Only 4.4 percent of Americans say they skipped necessary medical care due to cost-related issues in the past year, according to new data from the Centers for Disease Control and Prevention's (CDC) National Center for Health Statistics.
Over the past 15 years, the percentage was at an all-time low in 1999 at 4.3 percent but then shot up to 6.9 percent in 2009 and 2010, notes the report. The most recent data comes from a survey conducted in the first three months of 2015.
For both men and women younger than 18, 1.2 percent failed to obtain medical care because of financial reasons; 6.1 percent of those ages 18-64 went without care; and 2.4 percent of those older than 65 did not receive proper care due to cost concerns.
The CDC further breaks down the data by race and ethnicity, and finds that 5.7 percent of Hispanics, 4.1 percent of non-Hispanic white individuals and 5.8 percent of non-Hispanic black individuals failed to obtain needed medical care due to cost at some time during the year.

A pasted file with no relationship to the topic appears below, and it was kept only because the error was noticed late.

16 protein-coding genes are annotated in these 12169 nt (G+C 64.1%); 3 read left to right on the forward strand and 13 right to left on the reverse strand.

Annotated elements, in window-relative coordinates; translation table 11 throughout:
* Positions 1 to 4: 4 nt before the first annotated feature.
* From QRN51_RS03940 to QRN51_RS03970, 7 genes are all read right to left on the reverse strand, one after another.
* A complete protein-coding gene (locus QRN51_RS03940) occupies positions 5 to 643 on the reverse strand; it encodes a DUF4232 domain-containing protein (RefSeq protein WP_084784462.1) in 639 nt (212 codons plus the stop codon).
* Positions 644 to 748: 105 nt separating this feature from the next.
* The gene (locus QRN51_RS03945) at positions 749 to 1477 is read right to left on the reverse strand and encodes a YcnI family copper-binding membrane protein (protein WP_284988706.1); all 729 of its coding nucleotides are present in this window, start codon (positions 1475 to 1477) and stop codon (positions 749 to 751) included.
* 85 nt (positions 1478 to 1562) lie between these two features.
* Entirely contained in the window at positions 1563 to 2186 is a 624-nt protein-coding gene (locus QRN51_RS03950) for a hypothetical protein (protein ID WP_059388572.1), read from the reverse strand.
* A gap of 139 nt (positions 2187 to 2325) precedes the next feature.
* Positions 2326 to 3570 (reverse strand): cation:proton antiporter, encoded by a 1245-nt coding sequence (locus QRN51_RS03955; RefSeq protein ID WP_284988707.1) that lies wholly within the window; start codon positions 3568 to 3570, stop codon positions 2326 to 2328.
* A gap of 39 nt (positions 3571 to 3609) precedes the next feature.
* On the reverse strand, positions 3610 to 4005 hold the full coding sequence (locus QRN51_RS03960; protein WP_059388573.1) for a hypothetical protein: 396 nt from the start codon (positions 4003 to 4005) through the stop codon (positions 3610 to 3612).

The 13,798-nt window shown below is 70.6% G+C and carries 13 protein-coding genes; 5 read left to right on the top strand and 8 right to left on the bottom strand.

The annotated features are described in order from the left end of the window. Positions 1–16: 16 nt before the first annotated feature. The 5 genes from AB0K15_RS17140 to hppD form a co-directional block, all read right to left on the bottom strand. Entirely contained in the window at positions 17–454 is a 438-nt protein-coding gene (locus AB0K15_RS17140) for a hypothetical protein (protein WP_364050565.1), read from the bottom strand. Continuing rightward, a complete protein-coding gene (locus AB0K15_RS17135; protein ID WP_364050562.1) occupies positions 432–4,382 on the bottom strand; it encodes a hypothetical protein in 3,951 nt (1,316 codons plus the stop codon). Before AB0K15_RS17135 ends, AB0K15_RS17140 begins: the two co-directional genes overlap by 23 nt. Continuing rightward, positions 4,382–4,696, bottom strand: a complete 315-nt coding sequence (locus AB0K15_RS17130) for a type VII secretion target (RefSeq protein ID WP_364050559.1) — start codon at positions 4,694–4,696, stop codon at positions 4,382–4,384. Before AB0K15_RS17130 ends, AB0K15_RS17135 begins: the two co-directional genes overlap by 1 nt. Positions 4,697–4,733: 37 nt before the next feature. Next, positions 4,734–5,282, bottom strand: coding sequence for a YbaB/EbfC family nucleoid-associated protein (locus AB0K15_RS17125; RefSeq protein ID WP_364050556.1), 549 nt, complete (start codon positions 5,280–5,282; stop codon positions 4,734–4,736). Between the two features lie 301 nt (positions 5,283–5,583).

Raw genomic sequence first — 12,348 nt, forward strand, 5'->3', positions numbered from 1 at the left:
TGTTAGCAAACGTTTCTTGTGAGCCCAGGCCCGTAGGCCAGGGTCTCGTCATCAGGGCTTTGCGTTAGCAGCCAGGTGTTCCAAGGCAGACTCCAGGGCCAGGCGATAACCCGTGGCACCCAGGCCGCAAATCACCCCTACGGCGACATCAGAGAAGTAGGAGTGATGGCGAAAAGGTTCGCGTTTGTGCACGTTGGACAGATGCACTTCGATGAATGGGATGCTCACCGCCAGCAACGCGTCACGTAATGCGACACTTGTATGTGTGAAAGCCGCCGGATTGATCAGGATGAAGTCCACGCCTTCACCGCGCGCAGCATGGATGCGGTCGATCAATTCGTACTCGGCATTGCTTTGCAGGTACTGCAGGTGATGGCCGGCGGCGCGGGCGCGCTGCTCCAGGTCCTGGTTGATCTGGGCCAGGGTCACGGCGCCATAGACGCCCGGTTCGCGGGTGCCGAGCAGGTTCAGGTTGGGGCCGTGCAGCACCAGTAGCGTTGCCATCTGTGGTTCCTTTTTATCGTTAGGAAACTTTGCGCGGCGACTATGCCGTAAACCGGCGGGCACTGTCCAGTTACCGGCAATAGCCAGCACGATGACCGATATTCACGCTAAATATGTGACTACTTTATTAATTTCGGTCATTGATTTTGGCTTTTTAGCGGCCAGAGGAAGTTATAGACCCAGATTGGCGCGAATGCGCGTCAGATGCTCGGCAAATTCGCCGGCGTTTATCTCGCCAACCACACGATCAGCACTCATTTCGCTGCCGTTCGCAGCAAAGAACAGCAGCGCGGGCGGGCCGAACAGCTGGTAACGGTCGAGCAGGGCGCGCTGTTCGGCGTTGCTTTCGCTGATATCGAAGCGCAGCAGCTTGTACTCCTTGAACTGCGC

The report backs up recent findings that 1 in 4 individuals with non-group healthcare coverage did not receive needed care because it cost too much; out of adults with deductibles of $1,500 or more per person in 2014, nearly 30 percent went without needed care because they couldn't afford it, FierceHealthPayer previously reported.
And while the Affordable Care Act has helped lower the uninsured rate to 9.2 percent, according to the CDC data--which is lower than its previous estimate of 11.5 percent--the law fails to address to problem of underinsured consumers with substantial out-of-pocket costs. Often, the problem is not deductibles, but rather, the high cost of medical care itself.
- here's the CDC report (.pdf)